Related Essays on Cliff Notes

An Analysis of The Two "Monsters"

GRENDEL & FRANKENSTEIN AN ANALYSIS OF THE TWO "MONSTERS" AND THEIR SUPERIORITY TO MANKIND GRENDEL & FRANKENSTEIN AN ANALYSIS OF THE TWO "MONSTERS" AND THEIR SUPERIORITY TO MANKIND In the des...

read more
M Butterfly

M Butterfly RIUve played out the events of my life night after night, always searching for a new ending to my story, one where I will leave this cell and return forever to my ButterflyUs arms.S...

read more
Metaphors for war

Metaphors for War The use of metaphors are an important factor with any piece of literature. Metaphors add color to creative writings, also establishing depth. A story without metaphors is...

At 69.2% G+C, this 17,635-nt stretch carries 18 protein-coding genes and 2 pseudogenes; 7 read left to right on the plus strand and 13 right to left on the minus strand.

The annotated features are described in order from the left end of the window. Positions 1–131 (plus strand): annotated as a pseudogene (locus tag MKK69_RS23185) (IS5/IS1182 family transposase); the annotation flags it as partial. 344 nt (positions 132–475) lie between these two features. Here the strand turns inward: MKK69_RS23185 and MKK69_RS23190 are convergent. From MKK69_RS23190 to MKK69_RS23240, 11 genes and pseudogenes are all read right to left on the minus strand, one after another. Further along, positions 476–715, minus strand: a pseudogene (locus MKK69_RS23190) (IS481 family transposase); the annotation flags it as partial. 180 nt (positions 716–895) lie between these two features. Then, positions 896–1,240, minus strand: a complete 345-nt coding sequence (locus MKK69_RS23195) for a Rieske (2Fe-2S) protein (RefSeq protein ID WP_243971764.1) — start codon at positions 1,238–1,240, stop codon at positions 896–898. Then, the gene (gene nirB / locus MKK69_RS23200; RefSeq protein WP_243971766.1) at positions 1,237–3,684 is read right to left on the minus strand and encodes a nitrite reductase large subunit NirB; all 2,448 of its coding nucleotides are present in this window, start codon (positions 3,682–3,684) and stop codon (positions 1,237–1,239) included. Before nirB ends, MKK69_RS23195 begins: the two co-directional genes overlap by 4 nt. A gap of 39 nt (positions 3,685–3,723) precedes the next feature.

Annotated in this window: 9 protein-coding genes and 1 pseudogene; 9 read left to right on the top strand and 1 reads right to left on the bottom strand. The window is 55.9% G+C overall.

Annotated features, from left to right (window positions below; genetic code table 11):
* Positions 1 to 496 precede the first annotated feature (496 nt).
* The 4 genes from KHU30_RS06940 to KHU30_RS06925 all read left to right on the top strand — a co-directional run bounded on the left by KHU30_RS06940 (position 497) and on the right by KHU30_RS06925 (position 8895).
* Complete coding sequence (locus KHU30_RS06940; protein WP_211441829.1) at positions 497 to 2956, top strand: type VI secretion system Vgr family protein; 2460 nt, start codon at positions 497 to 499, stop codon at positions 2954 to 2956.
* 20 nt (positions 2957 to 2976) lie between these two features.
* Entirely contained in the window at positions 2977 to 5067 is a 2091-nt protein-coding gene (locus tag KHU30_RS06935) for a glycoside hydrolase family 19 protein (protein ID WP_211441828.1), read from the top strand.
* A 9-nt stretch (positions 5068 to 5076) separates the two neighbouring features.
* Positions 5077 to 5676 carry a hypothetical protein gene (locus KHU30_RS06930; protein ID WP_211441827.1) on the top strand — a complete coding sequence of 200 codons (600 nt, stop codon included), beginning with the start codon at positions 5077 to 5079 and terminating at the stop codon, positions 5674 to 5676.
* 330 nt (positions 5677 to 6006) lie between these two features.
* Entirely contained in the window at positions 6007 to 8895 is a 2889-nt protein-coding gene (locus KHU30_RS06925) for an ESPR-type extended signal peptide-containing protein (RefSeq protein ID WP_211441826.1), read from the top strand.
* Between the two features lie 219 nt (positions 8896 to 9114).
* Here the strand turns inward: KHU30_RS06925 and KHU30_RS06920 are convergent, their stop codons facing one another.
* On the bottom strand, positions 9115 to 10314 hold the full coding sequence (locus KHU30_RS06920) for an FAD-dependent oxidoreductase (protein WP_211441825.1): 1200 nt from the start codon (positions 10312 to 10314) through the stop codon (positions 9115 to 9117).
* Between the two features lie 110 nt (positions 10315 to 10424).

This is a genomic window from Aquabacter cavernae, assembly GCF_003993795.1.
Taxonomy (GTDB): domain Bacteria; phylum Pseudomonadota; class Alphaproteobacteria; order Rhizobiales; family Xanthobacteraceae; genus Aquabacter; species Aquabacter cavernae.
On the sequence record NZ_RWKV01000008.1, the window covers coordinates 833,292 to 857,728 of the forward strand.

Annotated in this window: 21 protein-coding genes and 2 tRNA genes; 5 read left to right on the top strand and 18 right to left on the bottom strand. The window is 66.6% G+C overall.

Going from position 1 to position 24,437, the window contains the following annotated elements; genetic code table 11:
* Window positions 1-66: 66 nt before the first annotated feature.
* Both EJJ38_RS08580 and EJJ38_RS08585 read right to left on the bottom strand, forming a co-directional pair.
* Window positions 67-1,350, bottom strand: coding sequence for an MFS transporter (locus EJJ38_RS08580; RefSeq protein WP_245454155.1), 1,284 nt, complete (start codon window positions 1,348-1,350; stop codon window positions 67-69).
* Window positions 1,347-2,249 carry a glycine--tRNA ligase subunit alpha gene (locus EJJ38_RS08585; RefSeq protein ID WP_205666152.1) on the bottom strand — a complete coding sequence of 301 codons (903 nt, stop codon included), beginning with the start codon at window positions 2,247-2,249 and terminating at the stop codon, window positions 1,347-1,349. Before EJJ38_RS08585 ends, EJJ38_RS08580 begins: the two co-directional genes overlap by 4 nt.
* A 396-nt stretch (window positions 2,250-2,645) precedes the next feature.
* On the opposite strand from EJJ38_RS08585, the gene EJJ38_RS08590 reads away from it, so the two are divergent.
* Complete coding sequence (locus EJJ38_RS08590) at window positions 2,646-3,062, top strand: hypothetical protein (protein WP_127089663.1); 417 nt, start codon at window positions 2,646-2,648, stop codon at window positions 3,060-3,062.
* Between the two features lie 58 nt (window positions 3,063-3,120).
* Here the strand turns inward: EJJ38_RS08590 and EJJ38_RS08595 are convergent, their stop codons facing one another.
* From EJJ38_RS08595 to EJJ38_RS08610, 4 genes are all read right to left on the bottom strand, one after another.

read more
The case of the Elusive cars salesman

The Case of the Elusive Car Salesman I was pacing around Lexington, waiting for my local mechanic to finish the latest repairs on my '77 Chevy Impala. My name's Yesterday, Sam Yesterday. It was h...

read more
Book Report - "See, I Told You So"

It is not very often that a person has his own national television show, radio show, and two books that have been on the "New York Times Best Seller List." Rush Limbaugh happens to be one of these u...

read more
Review of "A Lion in Winter"

Henry, the King of England, married Eleanor for her land; their first son died, after him, John was Henry's favorite, Richard was Eleanors favorite, but turned out to be homosexual, Geoffrey plotted...

read more